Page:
Untangling the AT

My goal is to locate people on the AT, so the first thing I need is a good map of the AT.  Fortunately, the Appalachian Trail Conservancy (ATC) maintains GIS data describing the path of the AT and makes it available on its website.  I was hoping to get started by downloading the GIS data, and then converting it to a format that I can use more easily.  However, I found out that that wasn’t going to be straight forward.

The ATC distributes GIS data in shapefiles, the format used by most GIS software, like ArcGIS and QGIS.  The shapefile format is regulated by the ESRI, which published documentation about it.  Shapefiles are a mixtures of headers and binary data.  Fortunately, I did not have to write my own program to read them because there are many open-source options available.  Fiona, Django, and Pandas all have functions for reading shapefiles.  I decided to use Pyshp because it’s simple and it only has the features I need with nothing extra.

The ATC shares three shapefile documents describing the AT, one showing the centerline, one with shelters, and one for parking.  I started with the centerline, because that’s the one showing the course of the AT.  So I loaded the centerline using Pyshp and had a look.  The first thing I noticed is that the centerline file is divided into 3,357 sections. The average section is less then a mile long, but some of them are longer.  Here is the distribution of section lengths in a histogram.


The bulk of the sections are very short.  The longest section is 10.3 miles.  So it seems the trail is broken into very small pieces. I tried plotting the course of the AT, and here’s what I got.


Clearly something is wrong.

First, the sections of the AT are not in any particular order.  My first thought was that maybe I’m reading the shapefile wrong.  So I had a look at the ESRI documentation, and I found that there was a an order label on each section.  I had a look at Pyshp and saw that it was discarding the order number.  So I modified it to include the order as a field… and I found out that the order number was the same order I was getting anyway.  So it seems the problem is that the ATC’s centerline data does not include an order parameter so I have to order the segments myself.  I thought of a simple algorithm to do this: following the AT course like a hiker.  Starting at springer mountain, I can look for the segment that connects.  Then I can follow that trail segment to the end and look for the segment that connects there.  So I wrote a program to do that and I got this result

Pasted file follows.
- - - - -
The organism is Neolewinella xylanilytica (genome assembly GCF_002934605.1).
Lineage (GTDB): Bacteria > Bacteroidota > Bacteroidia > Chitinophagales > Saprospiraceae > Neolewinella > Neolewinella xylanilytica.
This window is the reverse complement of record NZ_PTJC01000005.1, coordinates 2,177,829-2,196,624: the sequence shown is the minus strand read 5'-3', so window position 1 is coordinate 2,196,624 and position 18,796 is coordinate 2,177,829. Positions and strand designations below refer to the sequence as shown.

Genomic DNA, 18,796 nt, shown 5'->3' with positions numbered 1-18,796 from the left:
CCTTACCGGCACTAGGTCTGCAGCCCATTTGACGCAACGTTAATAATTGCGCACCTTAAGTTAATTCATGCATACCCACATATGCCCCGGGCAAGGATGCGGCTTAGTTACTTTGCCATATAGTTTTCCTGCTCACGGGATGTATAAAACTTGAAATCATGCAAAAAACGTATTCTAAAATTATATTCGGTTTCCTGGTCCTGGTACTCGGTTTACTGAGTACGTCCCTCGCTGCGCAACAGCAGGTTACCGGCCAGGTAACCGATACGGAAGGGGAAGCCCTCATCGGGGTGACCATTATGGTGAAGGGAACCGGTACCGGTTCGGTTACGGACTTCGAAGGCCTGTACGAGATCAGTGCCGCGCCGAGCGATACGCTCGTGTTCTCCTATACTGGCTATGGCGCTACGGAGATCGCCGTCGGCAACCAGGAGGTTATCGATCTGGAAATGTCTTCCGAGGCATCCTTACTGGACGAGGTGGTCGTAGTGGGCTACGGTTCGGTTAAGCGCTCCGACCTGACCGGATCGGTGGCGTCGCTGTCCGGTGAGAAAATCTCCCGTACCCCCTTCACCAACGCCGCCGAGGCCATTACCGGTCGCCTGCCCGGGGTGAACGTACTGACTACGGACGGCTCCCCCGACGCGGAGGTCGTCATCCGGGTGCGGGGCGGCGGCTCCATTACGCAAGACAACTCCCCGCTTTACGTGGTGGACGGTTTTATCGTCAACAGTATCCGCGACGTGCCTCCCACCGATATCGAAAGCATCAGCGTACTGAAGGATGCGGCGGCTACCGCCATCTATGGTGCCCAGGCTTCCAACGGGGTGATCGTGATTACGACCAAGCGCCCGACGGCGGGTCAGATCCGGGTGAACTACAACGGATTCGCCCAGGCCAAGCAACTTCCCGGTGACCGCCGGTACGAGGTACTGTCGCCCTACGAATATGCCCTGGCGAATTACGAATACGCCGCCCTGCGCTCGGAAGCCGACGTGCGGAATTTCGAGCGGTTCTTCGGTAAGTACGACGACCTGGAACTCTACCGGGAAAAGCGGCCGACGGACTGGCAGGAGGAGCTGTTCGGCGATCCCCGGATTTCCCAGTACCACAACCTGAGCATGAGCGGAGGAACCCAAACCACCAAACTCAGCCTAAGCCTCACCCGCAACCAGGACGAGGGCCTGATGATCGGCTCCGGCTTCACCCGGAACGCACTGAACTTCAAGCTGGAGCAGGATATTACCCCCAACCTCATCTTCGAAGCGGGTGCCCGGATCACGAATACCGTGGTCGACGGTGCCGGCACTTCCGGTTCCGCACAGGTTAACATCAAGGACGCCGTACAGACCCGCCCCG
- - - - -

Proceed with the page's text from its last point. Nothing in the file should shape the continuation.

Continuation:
Much better, but something is still wrong.  The AT is ending in Vermont, and some of the areas in New England look a little thick.  So I had a closer look, plotting the segments as they were connected in the first few iterations of my program.  I marked the current position with a black circle, and two candidates for the next segment in red and blue.  The ends of the segments are marked with triangles.


Everything looks good so far.  I have the next segment in red, and the next-next segment in blue.  So I move a little up the trail and…

ordersegs_bad Ah ha!

Not all of the segments are ordered northbound!  So I have to make my program a little more complicated, and try all the segments forwards and backwards.  Here is the result:


Everything’s great! Right?  Well there is one small problem.  There are still 7 segments left over.  That is, when my algorithm was connecting segments, it didn’t find any use for 7 of the trail segments.  They’re just left out.  It’s like assembling a microscope and then seeing 7 screws lying on the table.  Think those are important?

And another thing.  Some of the gaps between segments are a little big.  The biggest is 5.9 miles, which is alarming since I don’t think any gap should be larger than 100 feet.  There’s not much I can do about this for now, except mark the anomalies and try to figure them out later.


Whew!  All of my code is on GitHub

Written on April 20, 2016